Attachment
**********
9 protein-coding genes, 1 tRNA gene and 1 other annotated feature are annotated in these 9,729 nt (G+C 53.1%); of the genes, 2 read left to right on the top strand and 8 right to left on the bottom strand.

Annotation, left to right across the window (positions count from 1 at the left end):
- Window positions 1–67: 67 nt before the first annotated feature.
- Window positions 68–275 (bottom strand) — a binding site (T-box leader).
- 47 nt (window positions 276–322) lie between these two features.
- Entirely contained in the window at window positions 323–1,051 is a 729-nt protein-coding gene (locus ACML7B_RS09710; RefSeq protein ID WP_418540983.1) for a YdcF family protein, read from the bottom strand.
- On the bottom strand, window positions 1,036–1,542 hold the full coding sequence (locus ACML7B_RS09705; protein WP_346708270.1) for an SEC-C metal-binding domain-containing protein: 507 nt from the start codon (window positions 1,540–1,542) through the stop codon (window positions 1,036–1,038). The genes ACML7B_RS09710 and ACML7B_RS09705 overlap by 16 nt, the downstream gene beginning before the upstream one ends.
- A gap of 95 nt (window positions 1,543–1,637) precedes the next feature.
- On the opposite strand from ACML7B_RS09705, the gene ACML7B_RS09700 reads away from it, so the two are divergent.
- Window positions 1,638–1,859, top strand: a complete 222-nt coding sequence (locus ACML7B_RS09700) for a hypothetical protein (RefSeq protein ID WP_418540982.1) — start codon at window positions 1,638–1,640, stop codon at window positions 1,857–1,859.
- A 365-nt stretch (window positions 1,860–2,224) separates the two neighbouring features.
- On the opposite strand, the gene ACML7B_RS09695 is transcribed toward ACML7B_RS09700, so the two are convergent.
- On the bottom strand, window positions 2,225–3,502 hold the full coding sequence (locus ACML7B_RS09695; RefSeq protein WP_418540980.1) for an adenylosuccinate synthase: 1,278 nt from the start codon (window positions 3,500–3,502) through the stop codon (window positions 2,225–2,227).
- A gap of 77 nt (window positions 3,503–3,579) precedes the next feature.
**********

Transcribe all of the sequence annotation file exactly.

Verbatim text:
9 protein-coding genes, 1 tRNA gene and 1 other annotated feature are annotated in these 9,729 nt (G+C 53.1%); of the genes, 2 read left to right on the top strand and 8 right to left on the bottom strand.

Annotation, left to right across the window (positions count from 1 at the left end):
- Window positions 1–67: 67 nt before the first annotated feature.
- Window positions 68–275 (bottom strand) — a binding site (T-box leader).
- 47 nt (window positions 276–322) lie between these two features.
- Entirely contained in the window at window positions 323–1,051 is a 729-nt protein-coding gene (locus ACML7B_RS09710; RefSeq protein ID WP_418540983.1) for a YdcF family protein, read from the bottom strand.
- On the bottom strand, window positions 1,036–1,542 hold the full coding sequence (locus ACML7B_RS09705; protein WP_346708270.1) for an SEC-C metal-binding domain-containing protein: 507 nt from the start codon (window positions 1,540–1,542) through the stop codon (window positions 1,036–1,038). The genes ACML7B_RS09710 and ACML7B_RS09705 overlap by 16 nt, the downstream gene beginning before the upstream one ends.
- A gap of 95 nt (window positions 1,543–1,637) precedes the next feature.
- On the opposite strand from ACML7B_RS09705, the gene ACML7B_RS09700 reads away from it, so the two are divergent.
- Window positions 1,638–1,859, top strand: a complete 222-nt coding sequence (locus ACML7B_RS09700) for a hypothetical protein (RefSeq protein ID WP_418540982.1) — start codon at window positions 1,638–1,640, stop codon at window positions 1,857–1,859.
- A 365-nt stretch (window positions 1,860–2,224) separates the two neighbouring features.
- On the opposite strand, the gene ACML7B_RS09695 is transcribed toward ACML7B_RS09700, so the two are convergent.
- On the bottom strand, window positions 2,225–3,502 hold the full coding sequence (locus ACML7B_RS09695; RefSeq protein WP_418540980.1) for an adenylosuccinate synthase: 1,278 nt from the start codon (window positions 3,500–3,502) through the stop codon (window positions 2,225–2,227).
- A gap of 77 nt (window positions 3,503–3,579) precedes the next feature.